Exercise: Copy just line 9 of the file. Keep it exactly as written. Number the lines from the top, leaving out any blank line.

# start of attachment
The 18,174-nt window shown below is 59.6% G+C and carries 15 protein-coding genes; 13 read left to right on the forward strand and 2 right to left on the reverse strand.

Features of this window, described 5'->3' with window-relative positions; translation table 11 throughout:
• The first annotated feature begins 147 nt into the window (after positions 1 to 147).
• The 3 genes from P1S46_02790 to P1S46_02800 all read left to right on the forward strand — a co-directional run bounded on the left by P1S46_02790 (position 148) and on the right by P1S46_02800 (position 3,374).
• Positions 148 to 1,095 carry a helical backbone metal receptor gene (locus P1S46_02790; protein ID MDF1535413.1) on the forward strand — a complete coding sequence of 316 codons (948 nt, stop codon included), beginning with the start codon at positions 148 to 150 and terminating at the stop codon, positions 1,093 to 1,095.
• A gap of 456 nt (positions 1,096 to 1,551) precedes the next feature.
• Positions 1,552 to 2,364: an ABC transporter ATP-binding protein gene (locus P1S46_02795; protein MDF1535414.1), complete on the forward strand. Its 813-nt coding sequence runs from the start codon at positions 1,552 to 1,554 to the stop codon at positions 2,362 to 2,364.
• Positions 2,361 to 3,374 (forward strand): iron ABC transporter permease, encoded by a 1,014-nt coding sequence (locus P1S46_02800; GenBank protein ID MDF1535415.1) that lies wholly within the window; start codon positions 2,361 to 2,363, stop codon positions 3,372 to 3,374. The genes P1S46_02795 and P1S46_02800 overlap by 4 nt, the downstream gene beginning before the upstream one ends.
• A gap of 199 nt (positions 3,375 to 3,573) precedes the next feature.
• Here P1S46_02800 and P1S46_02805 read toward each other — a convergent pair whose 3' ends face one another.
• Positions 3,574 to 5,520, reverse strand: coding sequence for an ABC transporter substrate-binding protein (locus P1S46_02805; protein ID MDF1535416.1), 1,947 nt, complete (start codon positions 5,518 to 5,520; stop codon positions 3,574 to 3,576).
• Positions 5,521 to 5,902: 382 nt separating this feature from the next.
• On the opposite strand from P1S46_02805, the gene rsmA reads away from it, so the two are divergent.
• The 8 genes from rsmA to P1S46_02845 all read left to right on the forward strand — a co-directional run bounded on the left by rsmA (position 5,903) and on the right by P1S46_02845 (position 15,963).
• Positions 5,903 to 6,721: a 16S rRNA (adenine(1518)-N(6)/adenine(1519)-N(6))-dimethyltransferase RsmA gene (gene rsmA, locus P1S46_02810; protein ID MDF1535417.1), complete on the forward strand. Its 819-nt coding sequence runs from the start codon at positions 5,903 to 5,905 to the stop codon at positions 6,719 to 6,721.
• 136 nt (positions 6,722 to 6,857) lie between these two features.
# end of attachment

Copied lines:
• A gap of 199 nt (positions 3,375 to 3,573) precedes the next feature.